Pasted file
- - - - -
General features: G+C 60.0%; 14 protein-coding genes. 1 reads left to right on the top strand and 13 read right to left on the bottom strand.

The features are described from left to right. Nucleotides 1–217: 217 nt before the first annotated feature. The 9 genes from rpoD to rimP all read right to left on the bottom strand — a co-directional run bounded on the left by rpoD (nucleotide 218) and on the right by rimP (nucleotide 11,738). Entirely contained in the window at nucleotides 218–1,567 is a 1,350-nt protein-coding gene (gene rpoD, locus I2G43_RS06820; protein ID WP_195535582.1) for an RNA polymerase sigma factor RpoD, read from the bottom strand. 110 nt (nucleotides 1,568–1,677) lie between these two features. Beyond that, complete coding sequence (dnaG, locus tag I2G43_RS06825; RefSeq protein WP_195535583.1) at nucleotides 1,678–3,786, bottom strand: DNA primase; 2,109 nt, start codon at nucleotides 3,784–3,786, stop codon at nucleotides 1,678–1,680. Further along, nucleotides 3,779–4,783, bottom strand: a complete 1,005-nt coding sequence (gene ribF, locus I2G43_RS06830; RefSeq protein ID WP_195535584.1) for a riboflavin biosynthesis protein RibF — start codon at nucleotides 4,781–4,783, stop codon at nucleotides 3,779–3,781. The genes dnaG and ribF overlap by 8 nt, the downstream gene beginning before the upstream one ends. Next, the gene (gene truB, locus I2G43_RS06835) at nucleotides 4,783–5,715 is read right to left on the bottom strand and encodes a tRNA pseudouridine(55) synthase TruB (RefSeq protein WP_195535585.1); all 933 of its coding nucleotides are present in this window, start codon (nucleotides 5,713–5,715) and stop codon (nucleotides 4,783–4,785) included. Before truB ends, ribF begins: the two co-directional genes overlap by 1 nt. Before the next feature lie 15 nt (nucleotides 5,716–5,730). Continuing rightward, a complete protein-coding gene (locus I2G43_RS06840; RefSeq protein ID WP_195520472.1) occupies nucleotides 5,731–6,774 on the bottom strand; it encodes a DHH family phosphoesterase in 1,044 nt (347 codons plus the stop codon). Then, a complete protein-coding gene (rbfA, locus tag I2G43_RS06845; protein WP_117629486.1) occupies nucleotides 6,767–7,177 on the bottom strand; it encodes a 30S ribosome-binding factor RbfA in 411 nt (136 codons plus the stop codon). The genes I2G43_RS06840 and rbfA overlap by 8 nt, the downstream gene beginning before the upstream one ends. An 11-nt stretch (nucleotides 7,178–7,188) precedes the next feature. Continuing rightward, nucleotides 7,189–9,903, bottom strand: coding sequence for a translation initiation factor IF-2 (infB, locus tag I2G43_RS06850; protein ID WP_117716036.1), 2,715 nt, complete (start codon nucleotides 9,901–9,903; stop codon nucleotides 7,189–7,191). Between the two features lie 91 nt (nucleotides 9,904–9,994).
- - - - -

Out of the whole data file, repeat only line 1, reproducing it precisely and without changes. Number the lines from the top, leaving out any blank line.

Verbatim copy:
General features: G+C 60.0%; 14 protein-coding genes. 1 reads left to right on the top strand and 13 read right to left on the bottom strand.